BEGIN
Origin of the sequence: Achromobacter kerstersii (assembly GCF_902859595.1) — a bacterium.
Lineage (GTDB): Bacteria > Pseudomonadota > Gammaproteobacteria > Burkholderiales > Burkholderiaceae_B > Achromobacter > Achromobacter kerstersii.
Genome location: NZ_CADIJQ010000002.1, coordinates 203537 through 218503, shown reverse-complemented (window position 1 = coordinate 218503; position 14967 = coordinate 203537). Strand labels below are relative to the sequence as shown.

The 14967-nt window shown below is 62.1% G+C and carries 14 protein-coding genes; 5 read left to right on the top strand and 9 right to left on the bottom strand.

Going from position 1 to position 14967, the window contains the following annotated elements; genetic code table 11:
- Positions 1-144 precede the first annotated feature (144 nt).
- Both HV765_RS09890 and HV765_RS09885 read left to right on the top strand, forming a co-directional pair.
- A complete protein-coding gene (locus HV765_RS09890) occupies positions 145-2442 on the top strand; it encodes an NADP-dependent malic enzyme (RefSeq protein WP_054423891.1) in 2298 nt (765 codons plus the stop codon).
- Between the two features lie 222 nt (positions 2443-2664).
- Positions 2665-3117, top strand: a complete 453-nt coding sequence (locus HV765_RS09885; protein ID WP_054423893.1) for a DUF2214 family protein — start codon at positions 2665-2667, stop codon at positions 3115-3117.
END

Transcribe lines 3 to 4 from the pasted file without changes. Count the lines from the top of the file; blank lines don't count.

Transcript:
Genome location: NZ_CADIJQ010000002.1, coordinates 203537 through 218503, shown reverse-complemented (window position 1 = coordinate 218503; position 14967 = coordinate 203537). Strand labels below are relative to the sequence as shown.

The 14967-nt window shown below is 62.1% G+C and carries 14 protein-coding genes; 5 read left to right on the top strand and 9 right to left on the bottom strand.